He was one of the greatest icons of the 20th century thanks to his tireless fight for the civil rights of African-Americans. In 1963, Martin Luther King delivered a memorable speech that began with the phrase ‘I Have A Dream.’ Four words that gave identity to the movement in favor of the civil rights of African-Americans.
His murder on April 4, 1968, is one of the most relevant assassinations in history, and he was lamented throughout the world, also in the world of music with protest songs. Keep reading on the 10 Classic Rock Songs Inspired By Martin Luther King Jr.:
Paul Simon – So Beautiful or So What
In the song, Simon persuasively argues that “life is what you make of it,” declaring that all human beings have the opportunity to do something magnificent with their lives. In the tune’s closing verse, Simon applies King’s life and legacy as an illustration of one person who urged a colossal cultural evolution.
Jimi Hendrix – House Burning Down
On the day Martin Luther King was killed, Jimi Hendrix had two concerts scheduled and only gave one, in which he dedicated a song, House burning down, which he wrote especially for him. from Included in Electric Ladyland, details her reaction to the activist’s death and subsequent riots. Hendrix was under pressure from friends associated with the Black Panthers to carry out violent action after King’s murder. Despite donating money to the Panthers, Hendrix continued to be an advocate for nonviolence.
U2 – Pride (In The Name Of Love)
If there was any doubt that Martin Luther King Jr. is the subject of Pride (In The Name Of Love), Bono’s lyrics at three minutes hit the spot: “Early morning, April 4 / Shot rings out in the Memphis sky / Free at last, they took your life / They could not take your pride.” It matters little that the group located the event in the morning when it actually happened in the afternoon.
Nina Simone – Why (The King Of Love Is Dead)
The singer was totally linked to the struggle that Martin Luther King pursued. Such was the connection that he left the United States after his assassination. However, not only did she leave the country where she was born but she also paid her particular tribute with the song Why (the King of love is dead). A tribute that made the serious problem that existed around the racial conflict that existed in his country even more visible, especially, but that was also palpable in parts of the rest of the world.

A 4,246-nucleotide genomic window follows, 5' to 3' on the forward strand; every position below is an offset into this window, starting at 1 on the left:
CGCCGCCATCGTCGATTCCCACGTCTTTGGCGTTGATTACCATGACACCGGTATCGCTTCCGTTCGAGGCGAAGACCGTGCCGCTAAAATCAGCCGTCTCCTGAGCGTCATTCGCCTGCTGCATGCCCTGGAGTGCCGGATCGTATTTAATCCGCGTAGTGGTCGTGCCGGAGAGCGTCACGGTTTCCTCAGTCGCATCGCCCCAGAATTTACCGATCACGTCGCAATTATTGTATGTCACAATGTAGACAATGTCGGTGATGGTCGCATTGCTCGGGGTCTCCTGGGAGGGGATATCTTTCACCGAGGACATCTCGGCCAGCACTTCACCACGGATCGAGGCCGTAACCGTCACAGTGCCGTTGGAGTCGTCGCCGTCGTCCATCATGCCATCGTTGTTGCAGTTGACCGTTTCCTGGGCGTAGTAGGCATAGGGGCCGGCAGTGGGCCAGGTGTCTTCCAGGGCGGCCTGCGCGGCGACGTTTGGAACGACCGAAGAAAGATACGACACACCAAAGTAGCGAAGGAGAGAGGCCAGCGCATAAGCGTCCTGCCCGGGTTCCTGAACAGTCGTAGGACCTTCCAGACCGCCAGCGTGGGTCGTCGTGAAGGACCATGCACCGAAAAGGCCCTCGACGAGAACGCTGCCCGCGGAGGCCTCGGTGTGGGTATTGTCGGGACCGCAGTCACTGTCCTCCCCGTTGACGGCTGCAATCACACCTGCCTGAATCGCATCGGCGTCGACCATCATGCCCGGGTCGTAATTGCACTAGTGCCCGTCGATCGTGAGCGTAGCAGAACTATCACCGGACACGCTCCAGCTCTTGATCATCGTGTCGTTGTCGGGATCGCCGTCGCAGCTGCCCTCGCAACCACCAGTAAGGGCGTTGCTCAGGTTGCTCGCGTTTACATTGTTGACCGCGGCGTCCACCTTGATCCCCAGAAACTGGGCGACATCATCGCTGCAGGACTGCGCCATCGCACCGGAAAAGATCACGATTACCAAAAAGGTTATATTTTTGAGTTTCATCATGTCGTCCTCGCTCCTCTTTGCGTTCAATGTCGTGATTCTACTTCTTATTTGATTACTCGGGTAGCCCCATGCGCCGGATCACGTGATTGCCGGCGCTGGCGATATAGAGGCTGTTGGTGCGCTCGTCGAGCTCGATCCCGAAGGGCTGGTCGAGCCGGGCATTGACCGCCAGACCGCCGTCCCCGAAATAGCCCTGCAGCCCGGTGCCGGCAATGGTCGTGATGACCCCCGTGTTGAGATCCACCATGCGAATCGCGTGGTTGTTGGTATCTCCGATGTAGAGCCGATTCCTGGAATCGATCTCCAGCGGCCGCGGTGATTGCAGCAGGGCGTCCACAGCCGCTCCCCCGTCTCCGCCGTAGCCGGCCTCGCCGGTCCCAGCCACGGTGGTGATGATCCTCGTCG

Rage Against The Machine – Wake Up
The song also references government-led African-American figures, such as Malcolm X and Martin Luther King, going further, saying that the government organized their killings. The issue, from 1992, pointed out that King was removed from the middle because he “talked about Vietnam” and “gave power back to the poor.”
Elvis Presley – If I Can Dream
Just two months after the murder, a seemingly distant figure, Elvis Presley, recorded If I Can Dream, a Walter Earl Brown song that honored King and the dream he one day hoisted in his most famous speech. It is said that Elvis, who lived in Memphis, where the murder took place, was devastated by the tragedy and that he burst into tears watching the television broadcast of the funeral.
Stevie Wonder – Happy Birthday
Stevie Wonder also spoke out in favor of racial demands through music. He composed Happy Birthday in 1981 for King as part of a campaign to get his birthday considered a national holiday, a goal that would be consummated six years later.
Queen – One Vision
“One Vision,” its foundations originated from drummer Roger Taylor. “I had a page, a sort of poem, that was sort of half nicked off Martin Luther King’s famous speech,” Taylor recalled many years later in the Queen documentary Days of Our Lives. “It was all about one this and one that.”
Prince – We March
For the tune “We March,” he addressed the essence of King, disputing how faraway racial justice in America had developed in the years since King’s assassination. Prince’s song, which was issued on 1995’s for his The Gold Experience, was used as an anthem for the Million Man March, which occured in Washington, D.C., later that year.
Ben Harper – Like A King
This song, from Ben Harper’s 1994 debut Welcome to the Cruel World, is a deeply rooted folk song with a strong political stance. Like a King draws parallels between Martin Luther King and Rodney King, a victim in the 1990s of police brutality cases. Harper’s stance on the matter is easily discernible: “Martin’s dream,” he claims, “has turned into Rodney’s worst nightmare.”